1.     Liberty was still, then, published in Port Townsend, Washington. The editors probably knew the Port Townsend activists well enough. I did when I lived there. That propinquity tends to put a tinge of guffaw into the reaction. To know a leftist is to know their strange obsessions and quirks of mind and values.
  2.     The statement lists some givens that are not given to most folks. Indeed, I hesitantly accept some, thoroughly reject others.
  3.     I reject that we have all internalized the violence of our culture. I am a libertarian. I have externalized society’s penchant for initiated coercion. Speak for yourself, leftist.
  4.     Patriarchy. What patriarchy? The one that gives in to nearly every feminist demand? The one that worries over not having enough women in the Senate (despite over half the voters being women) but not over the male dominance in garbage collection, logging, and sea fishing — the latter two among the most deadly jobs in today’s generally cushy workplace environments? Or would it be the patriarchy that expects men, in cases of emergency, to come to the aid of women and children, at the risk of their own lives, but not expecting anything like the same courage from women? Does not our professor realize that this cultural requirement for male valor in defense of women was written into the law during the heyday of “capitalist patriarchy” a century ago? That this was related to the fact that men, but not women, were drafted in times of war? That men were expendable, but women not?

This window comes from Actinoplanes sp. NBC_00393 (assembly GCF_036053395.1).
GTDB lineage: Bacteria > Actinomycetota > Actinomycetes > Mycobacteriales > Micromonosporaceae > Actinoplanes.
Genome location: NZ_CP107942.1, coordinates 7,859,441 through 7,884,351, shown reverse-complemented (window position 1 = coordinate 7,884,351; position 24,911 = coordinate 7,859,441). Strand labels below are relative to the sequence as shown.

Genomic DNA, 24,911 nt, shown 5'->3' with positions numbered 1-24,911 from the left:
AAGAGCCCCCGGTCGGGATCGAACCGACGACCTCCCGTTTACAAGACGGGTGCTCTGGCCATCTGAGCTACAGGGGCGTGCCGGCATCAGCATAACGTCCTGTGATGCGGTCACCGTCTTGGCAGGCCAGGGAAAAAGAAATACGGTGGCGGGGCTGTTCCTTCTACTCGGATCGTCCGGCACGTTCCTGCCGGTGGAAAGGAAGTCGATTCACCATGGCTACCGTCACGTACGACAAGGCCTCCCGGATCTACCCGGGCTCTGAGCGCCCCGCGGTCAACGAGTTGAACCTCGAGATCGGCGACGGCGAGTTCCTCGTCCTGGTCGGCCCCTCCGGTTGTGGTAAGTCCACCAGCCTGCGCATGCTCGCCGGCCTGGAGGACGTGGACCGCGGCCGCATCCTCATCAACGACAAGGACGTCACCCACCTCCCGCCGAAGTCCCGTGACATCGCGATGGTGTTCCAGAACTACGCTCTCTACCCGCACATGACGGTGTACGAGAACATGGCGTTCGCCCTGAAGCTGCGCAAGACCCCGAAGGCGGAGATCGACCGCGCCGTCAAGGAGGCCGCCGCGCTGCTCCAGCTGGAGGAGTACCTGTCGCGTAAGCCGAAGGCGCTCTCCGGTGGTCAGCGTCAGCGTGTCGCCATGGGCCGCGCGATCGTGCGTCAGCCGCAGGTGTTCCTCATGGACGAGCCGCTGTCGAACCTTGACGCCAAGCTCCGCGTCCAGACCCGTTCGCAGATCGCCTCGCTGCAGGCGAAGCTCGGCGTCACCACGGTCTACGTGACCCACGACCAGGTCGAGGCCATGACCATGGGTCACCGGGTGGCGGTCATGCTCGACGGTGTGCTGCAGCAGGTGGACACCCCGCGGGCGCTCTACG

I am not denying, actually, a patriarchal aspect to our current culture, and a stronger one a century prior. But I realize what traditional patriarchy was for: the protection of women and children, so that the species — society — could continue. The much-maligned Patriarchy was supported, historically, by a concurrent social institution, which we should call The Matriarchy. For savvy women realized something that feminists today do not: that the “dominance” of men in law and politics was counter-balanced by huge costs that men were forced to bear. This is doubly true for the bulk of men who were not in exalted positions of leadership.